Developing and implementing a significant step forward for Alzheimer’s disease
30 May 2022
Over half a million Canadians are currently living with Alzheimer’s disease or a related form of dementia. Given our country’s rapidly aging population the number of people with dementia — and the associated costs of $10.4 billion per year — are projected to double by 2031. This urgent health care challenge is currently being tackled by a multi-disciplinary group of clinicians and scientists. Dr. Mari DeMarco, a Michael Smith Health Research BC Scholar, is leading the project, which also has match funding from Health Research BC.
The IMPACT-AD study, led by Dr. DeMarco, is designed to specifically address barriers to uptake and use of Alzheimer’s disease biomarker testing in the Canadian health care system. Historically, diagnosis has relied heavily on observing the signs and symptoms of the disease and by using basic imaging studies of the brain. Excitingly, this new test measures biomarkers to help identify the disease and identify it earlier in the disease course than is possible without biomarkers. This test is being used by doctors across Canada that specialize in dementia care. Patient samples are sent to the clinical laboratory at St. Paul’s Hospital in Vancouver for analysis and the results are used by doctors to better direct care for their patients.
Clinical application of the IMPACT-AD study outcomes is changing the approach to diagnosing Alzheimer’s disease in Canada for the better. The study is investigating the impact of this new testing on medical care and getting the direct perspective of individuals living with dementia.
“With a more confident diagnosis because of biomarker testing, patients are reporting a lessening of their anxiety around having an answer about their declining brain health, and both patients and their family members are recognizing the need to plan for the future, such as for caregiving responsibilities and financial matters.”
Copyright: Dr. Mari DeMarco. IMPACT-AD is revealing why it is so important that Canadians have access to Alzheimer’s biomarker testing. The new test measures key biomarkers, i.e. amyloid-beta and tau proteins, involved in the development of Alzheimer’s disease.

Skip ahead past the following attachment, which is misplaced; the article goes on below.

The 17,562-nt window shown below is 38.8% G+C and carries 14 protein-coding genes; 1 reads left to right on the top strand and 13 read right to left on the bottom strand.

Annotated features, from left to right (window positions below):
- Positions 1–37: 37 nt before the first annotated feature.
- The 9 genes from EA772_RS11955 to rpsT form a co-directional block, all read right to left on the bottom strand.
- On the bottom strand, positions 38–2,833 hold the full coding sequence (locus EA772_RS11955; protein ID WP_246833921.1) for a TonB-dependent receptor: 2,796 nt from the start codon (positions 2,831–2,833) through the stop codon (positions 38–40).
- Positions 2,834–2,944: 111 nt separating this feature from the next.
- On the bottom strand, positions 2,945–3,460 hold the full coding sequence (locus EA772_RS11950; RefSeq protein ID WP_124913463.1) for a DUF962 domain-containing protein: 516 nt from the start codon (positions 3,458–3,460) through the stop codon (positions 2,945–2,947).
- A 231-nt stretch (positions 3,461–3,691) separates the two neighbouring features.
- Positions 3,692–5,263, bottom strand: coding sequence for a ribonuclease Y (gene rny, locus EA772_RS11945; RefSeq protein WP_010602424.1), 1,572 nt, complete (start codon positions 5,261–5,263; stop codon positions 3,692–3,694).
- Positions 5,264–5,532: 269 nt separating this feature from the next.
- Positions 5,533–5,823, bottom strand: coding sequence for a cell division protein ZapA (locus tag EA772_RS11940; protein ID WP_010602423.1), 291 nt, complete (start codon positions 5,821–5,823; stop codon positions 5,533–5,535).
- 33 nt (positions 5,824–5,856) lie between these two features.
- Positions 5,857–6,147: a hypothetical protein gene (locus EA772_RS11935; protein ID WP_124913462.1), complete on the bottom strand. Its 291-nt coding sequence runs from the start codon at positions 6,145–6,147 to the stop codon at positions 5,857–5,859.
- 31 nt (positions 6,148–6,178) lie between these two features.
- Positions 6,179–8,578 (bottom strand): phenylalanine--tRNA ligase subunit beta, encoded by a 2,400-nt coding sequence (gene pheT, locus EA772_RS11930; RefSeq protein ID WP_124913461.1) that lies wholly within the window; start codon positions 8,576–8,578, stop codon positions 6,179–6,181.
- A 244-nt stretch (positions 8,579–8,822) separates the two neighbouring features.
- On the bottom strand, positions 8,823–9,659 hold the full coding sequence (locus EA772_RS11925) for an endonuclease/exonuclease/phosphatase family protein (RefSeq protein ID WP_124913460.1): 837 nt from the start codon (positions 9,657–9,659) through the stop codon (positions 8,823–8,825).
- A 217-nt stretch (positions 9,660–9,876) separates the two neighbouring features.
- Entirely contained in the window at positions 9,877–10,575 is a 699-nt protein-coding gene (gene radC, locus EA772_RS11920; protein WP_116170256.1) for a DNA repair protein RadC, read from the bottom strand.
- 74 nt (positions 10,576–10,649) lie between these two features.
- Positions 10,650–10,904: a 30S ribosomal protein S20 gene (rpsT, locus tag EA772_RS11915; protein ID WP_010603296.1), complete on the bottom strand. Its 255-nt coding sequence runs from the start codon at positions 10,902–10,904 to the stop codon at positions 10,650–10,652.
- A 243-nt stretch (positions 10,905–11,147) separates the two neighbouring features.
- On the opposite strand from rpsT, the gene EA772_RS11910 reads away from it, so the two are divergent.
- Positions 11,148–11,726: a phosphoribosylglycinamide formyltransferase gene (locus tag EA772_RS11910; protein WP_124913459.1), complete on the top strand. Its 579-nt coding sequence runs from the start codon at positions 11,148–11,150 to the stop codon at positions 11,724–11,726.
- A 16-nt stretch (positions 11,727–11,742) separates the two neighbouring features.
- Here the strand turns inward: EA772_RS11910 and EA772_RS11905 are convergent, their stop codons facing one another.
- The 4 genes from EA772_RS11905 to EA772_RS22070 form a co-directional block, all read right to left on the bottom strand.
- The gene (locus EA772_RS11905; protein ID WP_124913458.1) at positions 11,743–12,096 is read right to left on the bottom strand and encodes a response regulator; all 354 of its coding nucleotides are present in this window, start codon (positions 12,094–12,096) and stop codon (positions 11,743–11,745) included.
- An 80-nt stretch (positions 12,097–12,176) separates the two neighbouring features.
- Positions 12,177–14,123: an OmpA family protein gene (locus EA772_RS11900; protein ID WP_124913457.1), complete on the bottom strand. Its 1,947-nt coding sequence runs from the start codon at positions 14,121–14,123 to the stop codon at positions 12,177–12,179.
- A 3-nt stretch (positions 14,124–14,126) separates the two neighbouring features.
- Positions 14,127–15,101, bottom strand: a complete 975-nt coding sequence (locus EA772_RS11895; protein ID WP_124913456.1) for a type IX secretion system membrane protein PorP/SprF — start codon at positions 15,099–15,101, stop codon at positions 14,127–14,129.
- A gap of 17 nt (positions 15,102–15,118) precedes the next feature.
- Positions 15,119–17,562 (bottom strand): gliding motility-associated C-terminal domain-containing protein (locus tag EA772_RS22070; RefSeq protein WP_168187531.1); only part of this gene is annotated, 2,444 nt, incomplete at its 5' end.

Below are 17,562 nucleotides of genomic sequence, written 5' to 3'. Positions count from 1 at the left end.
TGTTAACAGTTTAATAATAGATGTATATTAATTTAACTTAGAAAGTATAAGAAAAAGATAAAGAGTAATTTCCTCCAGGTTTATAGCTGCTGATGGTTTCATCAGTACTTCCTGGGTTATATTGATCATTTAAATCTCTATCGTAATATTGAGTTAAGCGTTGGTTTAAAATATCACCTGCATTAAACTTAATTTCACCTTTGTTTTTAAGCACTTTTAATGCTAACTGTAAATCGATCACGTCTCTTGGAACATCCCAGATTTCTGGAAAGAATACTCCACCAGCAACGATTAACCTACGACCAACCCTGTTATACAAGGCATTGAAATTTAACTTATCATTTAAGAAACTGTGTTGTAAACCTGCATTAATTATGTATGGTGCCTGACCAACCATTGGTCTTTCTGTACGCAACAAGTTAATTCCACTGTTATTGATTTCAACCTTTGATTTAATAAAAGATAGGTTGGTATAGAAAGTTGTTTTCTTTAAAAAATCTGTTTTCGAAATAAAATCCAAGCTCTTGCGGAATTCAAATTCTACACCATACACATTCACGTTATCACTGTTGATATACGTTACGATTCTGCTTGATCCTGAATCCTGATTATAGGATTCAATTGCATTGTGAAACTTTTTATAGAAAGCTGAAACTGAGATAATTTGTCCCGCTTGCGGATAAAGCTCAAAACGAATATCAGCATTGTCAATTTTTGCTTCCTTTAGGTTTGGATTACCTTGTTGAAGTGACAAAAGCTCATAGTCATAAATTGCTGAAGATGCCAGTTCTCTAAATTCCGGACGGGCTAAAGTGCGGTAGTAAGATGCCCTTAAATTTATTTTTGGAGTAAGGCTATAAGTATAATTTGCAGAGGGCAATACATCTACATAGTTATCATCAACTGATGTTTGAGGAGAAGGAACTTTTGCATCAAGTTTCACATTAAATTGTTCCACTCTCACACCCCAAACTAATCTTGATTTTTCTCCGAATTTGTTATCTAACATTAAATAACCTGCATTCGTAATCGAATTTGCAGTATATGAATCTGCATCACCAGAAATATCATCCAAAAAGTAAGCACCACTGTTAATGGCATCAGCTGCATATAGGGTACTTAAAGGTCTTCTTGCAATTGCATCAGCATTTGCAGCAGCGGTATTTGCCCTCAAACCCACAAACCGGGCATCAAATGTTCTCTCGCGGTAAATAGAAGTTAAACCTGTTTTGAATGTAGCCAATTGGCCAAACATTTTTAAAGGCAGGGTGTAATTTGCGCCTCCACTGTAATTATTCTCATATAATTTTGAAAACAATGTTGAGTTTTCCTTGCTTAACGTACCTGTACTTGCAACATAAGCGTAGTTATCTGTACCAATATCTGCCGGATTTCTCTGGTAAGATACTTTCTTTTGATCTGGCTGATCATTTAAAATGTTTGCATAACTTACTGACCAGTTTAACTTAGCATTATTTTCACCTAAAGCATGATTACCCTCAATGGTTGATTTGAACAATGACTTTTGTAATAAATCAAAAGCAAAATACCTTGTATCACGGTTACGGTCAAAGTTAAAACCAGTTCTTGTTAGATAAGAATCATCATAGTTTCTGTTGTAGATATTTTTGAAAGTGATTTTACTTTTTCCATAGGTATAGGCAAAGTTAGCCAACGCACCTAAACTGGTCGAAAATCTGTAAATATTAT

Health Research BC supports Dr. DeMarco via a Scholar award, and provides match funding for the IMPACT-AD study. Match funding from Health Research BC enables BC researchers to compete both nationally and internationally, bringing research dollars to the province and growing their research programs. In this case, the investment is rippling outwards from BC, as IMPACT-AD’s network of physicians across Canada incorporate biomarker testing in the care of their patients.
Health Research BC Scholar awards support researchers who are building leading-edge health research programs, training the next generation of scientists and expanding their potential to make significant contributions to their field. The Scholar awards are for five years and with guaranteed long-term funding for personnel, project teams can come together for a longer period of time, as is the case in Dr. DeMarco’s laboratory. She was able to hire students for the entire length of the project. Health Research BC’s investment in talent has come full circle in this project; three IMPACT-AD co-investigators, Dr. John Best, Dr. Haakon Nygaard and Dr. Robin Hsiung have also been supported by Health Research BC awards. An ongoing investment into BC’s research leaders is paying major dividends as the team changes the landscape of Alzheimer’s disease diagnosis in Canada.
In addition to support from Health Research BC, IMPACT-AD is funded by Brain Canada in partnership with Health Canada, St. Paul’s Foundation, UBC’s Faculty of Medicine, the Djavad Mowafaghian Centre for Brain Health, and the Women’s Brain Health Initiative; and in collaboration with the Canadian Consortium on Neurodegeneration in Aging and the Alzheimer Society of Canada.
For more information about the study and how you can get involved, visit www.impactAD.org.
IMPACT-AD co-investigators & connections with Health Research BC:
Dr. Mari DeMarco
2016 Scholar and 2017 Match Funding recipient
Dr. John Best
2013 Research Trainee
Dr. Ging-Yuek (Robin) Hsiung
2002 Research Trainee and 2015 Match Funding recipient